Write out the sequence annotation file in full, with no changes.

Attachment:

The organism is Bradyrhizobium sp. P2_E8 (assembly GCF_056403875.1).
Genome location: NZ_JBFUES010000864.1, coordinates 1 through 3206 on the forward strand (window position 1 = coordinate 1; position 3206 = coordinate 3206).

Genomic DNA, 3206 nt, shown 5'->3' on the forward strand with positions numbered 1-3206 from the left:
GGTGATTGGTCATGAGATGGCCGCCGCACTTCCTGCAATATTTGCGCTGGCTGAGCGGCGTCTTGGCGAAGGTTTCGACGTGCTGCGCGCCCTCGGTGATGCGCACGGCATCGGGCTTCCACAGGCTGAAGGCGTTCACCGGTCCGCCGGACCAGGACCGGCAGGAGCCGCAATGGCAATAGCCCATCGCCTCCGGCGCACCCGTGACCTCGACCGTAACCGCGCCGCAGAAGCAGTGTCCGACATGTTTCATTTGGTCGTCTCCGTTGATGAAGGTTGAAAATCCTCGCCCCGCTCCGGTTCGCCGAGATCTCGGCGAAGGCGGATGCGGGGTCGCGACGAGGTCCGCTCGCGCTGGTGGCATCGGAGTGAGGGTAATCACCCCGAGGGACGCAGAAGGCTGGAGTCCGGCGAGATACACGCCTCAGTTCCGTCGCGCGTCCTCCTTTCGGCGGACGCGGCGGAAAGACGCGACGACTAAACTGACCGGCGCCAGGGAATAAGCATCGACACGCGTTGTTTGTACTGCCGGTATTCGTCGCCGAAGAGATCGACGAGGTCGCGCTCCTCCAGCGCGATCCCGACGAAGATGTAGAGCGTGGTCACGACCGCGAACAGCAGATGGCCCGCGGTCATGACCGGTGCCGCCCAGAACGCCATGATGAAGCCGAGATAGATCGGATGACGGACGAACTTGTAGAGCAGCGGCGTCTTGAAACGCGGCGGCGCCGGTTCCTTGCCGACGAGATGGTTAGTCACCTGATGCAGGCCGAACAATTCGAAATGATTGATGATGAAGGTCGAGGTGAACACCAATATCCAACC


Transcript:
The organism is Bradyrhizobium sp. P2_E8 (assembly GCF_056403875.1).
Genome location: NZ_JBFUES010000864.1, coordinates 1 through 3206 on the forward strand (window position 1 = coordinate 1; position 3206 = coordinate 3206).

Genomic DNA, 3206 nt, shown 5'->3' on the forward strand with positions numbered 1-3206 from the left:
GGTGATTGGTCATGAGATGGCCGCCGCACTTCCTGCAATATTTGCGCTGGCTGAGCGGCGTCTTGGCGAAGGTTTCGACGTGCTGCGCGCCCTCGGTGATGCGCACGGCATCGGGCTTCCACAGGCTGAAGGCGTTCACCGGTCCGCCGGACCAGGACCGGCAGGAGCCGCAATGGCAATAGCCCATCGCCTCCGGCGCACCCGTGACCTCGACCGTAACCGCGCCGCAGAAGCAGTGTCCGACATGTTTCATTTGGTCGTCTCCGTTGATGAAGGTTGAAAATCCTCGCCCCGCTCCGGTTCGCCGAGATCTCGGCGAAGGCGGATGCGGGGTCGCGACGAGGTCCGCTCGCGCTGGTGGCATCGGAGTGAGGGTAATCACCCCGAGGGACGCAGAAGGCTGGAGTCCGGCGAGATACACGCCTCAGTTCCGTCGCGCGTCCTCCTTTCGGCGGACGCGGCGGAAAGACGCGACGACTAAACTGACCGGCGCCAGGGAATAAGCATCGACACGCGTTGTTTGTACTGCCGGTATTCGTCGCCGAAGAGATCGACGAGGTCGCGCTCCTCCAGCGCGATCCCGACGAAGATGTAGAGCGTGGTCACGACCGCGAACAGCAGATGGCCCGCGGTCATGACCGGTGCCGCCCAGAACGCCATGATGAAGCCGAGATAGATCGGATGACGGACGAACTTGTAGAGCAGCGGCGTCTTGAAACGCGGCGGCGCCGGTTCCTTGCCGACGAGATGGTTAGTCACCTGATGCAGGCCGAACAATTCGAAATGATTGATGATGAAGGTCGAGGTGAACACCAATATCCAACC